Two older, traditional NSAIDs, Salsalate and Trilisate, appear to be easier on the stomach than the other traditional NSAIDs and do not affect bleeding. These are less expensive than Celebrex, and for some patients, they offer another treatment option.

Some high-risk patients can take traditional NSAIDs in combination with drugs that protect the stomach and help prevent ulcers. These anti-ulcer medications, called proton pump inhibitors, include Prilosec, Prevacid, Aciphex, Nexium and Protonix.

Although proton pump inhibitors do not work for all patients, they do protect against the damaging effects of NSAIDs more effectively than food, antacids (Tums, Maalox, Myltanta) or traditional anti-ulcer medicines, called histamine blockers (Tagamet, Zantac).

When gastrointestinal problems are not a high risk

If you are not at high risk of gastrointestinal bleeding, you might discuss other choices with your physician. Naproxen (Aleve), at 1,000 mg to 1,500 mg a day, is approved for arthritis pain and inflammation. I don’t see aspirin as a realistic option, because the amount that an arthritis patient would need to take would incur far too many side effects.

Communication: the best medicine

My patients need relief from chronic pain, so we discuss their personal health profile, lifestyle, and the risks and benefits of various therapies. I ask about high blood pressure (all NSAIDs have the potential to increase blood pressure), smoking, elevated cholesterol, drug allergies, gastrointestinal problems, diabetes, prior heart attack or stroke, other medicines and family history before prescribing any medication, including NSAIDs.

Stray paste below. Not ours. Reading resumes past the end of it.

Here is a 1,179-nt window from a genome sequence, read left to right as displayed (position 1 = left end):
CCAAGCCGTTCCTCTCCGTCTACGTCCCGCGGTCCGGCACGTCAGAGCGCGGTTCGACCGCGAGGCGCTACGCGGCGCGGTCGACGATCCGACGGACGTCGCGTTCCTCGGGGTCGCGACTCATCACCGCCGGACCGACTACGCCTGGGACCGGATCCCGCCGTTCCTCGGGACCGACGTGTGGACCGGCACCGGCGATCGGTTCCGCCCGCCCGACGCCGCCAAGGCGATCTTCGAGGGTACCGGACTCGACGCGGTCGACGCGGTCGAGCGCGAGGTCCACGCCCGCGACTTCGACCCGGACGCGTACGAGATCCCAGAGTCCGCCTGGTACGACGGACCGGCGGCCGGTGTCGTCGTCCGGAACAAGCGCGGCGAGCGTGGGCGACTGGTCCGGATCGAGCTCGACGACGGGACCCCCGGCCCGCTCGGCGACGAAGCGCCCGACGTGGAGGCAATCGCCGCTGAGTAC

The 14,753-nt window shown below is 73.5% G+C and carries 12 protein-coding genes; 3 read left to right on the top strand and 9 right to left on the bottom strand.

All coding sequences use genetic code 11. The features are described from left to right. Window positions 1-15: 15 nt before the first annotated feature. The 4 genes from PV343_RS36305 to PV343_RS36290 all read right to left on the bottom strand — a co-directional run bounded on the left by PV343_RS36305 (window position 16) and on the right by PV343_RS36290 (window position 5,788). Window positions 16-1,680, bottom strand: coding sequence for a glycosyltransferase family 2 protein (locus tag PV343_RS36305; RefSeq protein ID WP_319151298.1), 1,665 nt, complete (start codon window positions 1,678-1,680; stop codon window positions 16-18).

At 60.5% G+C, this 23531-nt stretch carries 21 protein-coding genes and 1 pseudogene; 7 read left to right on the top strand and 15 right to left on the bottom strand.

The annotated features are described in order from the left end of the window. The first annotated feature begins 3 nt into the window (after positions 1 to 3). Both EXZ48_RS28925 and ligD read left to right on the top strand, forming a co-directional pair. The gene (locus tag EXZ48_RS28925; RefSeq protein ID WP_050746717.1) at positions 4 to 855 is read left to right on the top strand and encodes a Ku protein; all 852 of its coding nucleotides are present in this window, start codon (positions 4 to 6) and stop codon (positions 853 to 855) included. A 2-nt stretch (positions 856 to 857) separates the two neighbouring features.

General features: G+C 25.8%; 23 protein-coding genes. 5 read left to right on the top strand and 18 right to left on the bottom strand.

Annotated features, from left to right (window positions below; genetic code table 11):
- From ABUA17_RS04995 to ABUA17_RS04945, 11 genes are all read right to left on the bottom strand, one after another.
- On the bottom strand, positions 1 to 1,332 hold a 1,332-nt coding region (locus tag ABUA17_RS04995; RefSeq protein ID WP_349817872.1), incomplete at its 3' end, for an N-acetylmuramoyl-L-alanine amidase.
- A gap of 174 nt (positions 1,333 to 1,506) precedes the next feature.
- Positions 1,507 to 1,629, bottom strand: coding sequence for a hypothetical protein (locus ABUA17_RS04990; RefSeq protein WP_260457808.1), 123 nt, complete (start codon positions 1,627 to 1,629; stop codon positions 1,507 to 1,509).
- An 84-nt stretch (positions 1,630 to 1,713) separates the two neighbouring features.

Patients generally understand that no medicine is perfect, and they weigh that against the disease that needs treating.

You may also consider non-drug options such as acupuncture, chiropractic, massage and physical therapy. I coordinate care with physical therapists who draw upon such complementary techniques as acupressure, ultrasound, manipulation, exercise, splints, and nerve stimulation along Chinese pain points. My main caution is that complementary therapies should be used in addition to medical therapy for arthritis, not in place of it. Medical treatment is especially important for rheumatoid arthritis, a serious autoimmune disease that, if untreated, attacks the joints, muscles, tendons and lungs and can shorten a patient's life.

A proper diet also can have therapeutic benefits. Certain types of fish (especially salmon), ground flaxseed and primrose oil may have an anti-inflammatory effect (if taking supplements, however, note that in clinical and laboratory tests, the effective doses vary widely).

I also recommend a good multi-vitamin (Centrum, One-a-Day) and a calcium-vitamin D supplement. Post-menopausal women, patients on corticosteroids and patients with low bone density or osteoporosis should consume 1,200 mg to 1,500 mg daily of calcium and 400 IU to 800 IU of vitamin D.

Some patients with osteoarthritis report increased comfort when taking glucosamine-chondroitin supplements. I suggest they try it for three months and continue if it helps them. The results of a large glucosamine study are expected in 2006, so we will have more guidance then.

I hope you will have a thorough discussion with your physician about all arthritis therapies so that together, you can make the best choices for you.

Learn more about the FDA's position on NSAIDS.

June 2005